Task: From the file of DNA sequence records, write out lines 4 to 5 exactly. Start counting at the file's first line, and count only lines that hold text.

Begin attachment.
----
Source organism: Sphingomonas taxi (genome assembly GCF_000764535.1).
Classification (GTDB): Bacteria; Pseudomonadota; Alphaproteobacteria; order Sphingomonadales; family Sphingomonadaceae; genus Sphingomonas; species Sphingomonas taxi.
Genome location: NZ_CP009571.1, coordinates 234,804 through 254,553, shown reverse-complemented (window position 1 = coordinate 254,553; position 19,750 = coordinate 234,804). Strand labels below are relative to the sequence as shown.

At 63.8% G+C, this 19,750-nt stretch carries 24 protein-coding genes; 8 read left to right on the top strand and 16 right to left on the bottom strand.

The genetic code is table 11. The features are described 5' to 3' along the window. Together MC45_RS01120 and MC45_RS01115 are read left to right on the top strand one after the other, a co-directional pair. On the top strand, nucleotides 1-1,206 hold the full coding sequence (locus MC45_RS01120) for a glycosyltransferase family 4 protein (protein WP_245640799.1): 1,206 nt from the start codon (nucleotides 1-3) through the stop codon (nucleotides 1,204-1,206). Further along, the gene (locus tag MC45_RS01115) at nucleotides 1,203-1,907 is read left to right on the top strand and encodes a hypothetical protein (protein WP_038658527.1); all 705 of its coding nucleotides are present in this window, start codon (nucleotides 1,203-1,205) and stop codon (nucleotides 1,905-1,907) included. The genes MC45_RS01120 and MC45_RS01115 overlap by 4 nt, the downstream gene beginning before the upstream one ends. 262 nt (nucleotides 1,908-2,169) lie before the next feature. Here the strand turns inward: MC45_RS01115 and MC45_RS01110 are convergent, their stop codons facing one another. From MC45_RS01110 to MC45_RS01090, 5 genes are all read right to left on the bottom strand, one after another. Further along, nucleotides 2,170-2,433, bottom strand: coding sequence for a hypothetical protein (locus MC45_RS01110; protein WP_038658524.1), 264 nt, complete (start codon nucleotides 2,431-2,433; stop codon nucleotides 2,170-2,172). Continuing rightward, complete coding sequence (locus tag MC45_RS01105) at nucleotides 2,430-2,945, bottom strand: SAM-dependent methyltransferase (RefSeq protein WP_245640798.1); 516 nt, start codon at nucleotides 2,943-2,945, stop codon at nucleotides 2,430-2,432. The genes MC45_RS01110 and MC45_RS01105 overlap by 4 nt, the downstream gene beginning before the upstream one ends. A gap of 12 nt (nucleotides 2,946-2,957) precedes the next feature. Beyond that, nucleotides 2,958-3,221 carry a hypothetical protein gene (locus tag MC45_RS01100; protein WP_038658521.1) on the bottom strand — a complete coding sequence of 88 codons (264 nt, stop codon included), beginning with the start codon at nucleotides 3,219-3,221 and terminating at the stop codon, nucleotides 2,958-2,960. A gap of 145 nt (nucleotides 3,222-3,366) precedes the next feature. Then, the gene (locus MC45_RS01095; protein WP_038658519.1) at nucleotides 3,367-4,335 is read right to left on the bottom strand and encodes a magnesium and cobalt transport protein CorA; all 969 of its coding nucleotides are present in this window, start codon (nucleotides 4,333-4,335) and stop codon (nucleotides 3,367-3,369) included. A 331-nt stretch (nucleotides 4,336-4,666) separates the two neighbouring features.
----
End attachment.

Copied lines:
At 63.8% G+C, this 19,750-nt stretch carries 24 protein-coding genes; 8 read left to right on the top strand and 16 right to left on the bottom strand.

The genetic code is table 11. The features are described 5' to 3' along the window. Together MC45_RS01120 and MC45_RS01115 are read left to right on the top strand one after the other, a co-directional pair. On the top strand, nucleotides 1-1,206 hold the full coding sequence (locus MC45_RS01120) for a glycosyltransferase family 4 protein (protein WP_245640799.1): 1,206 nt from the start codon (nucleotides 1-3) through the stop codon (nucleotides 1,204-1,206). Further along, the gene (locus tag MC45_RS01115) at nucleotides 1,203-1,907 is read left to right on the top strand and encodes a hypothetical protein (protein WP_038658527.1); all 705 of its coding nucleotides are present in this window, start codon (nucleotides 1,203-1,205) and stop codon (nucleotides 1,905-1,907) included. The genes MC45_RS01120 and MC45_RS01115 overlap by 4 nt, the downstream gene beginning before the upstream one ends. 262 nt (nucleotides 1,908-2,169) lie before the next feature. Here the strand turns inward: MC45_RS01115 and MC45_RS01110 are convergent, their stop codons facing one another. From MC45_RS01110 to MC45_RS01090, 5 genes are all read right to left on the bottom strand, one after another. Further along, nucleotides 2,170-2,433, bottom strand: coding sequence for a hypothetical protein (locus MC45_RS01110; protein WP_038658524.1), 264 nt, complete (start codon nucleotides 2,431-2,433; stop codon nucleotides 2,170-2,172). Continuing rightward, complete coding sequence (locus tag MC45_RS01105) at nucleotides 2,430-2,945, bottom strand: SAM-dependent methyltransferase (RefSeq protein WP_245640798.1); 516 nt, start codon at nucleotides 2,943-2,945, stop codon at nucleotides 2,430-2,432. The genes MC45_RS01110 and MC45_RS01105 overlap by 4 nt, the downstream gene beginning before the upstream one ends. A gap of 12 nt (nucleotides 2,946-2,957) precedes the next feature. Beyond that, nucleotides 2,958-3,221 carry a hypothetical protein gene (locus tag MC45_RS01100; protein WP_038658521.1) on the bottom strand — a complete coding sequence of 88 codons (264 nt, stop codon included), beginning with the start codon at nucleotides 3,219-3,221 and terminating at the stop codon, nucleotides 2,958-2,960. A gap of 145 nt (nucleotides 3,222-3,366) precedes the next feature. Then, the gene (locus MC45_RS01095; protein WP_038658519.1) at nucleotides 3,367-4,335 is read right to left on the bottom strand and encodes a magnesium and cobalt transport protein CorA; all 969 of its coding nucleotides are present in this window, start codon (nucleotides 4,333-4,335) and stop codon (nucleotides 3,367-3,369) included. A 331-nt stretch (nucleotides 4,336-4,666) separates the two neighbouring features.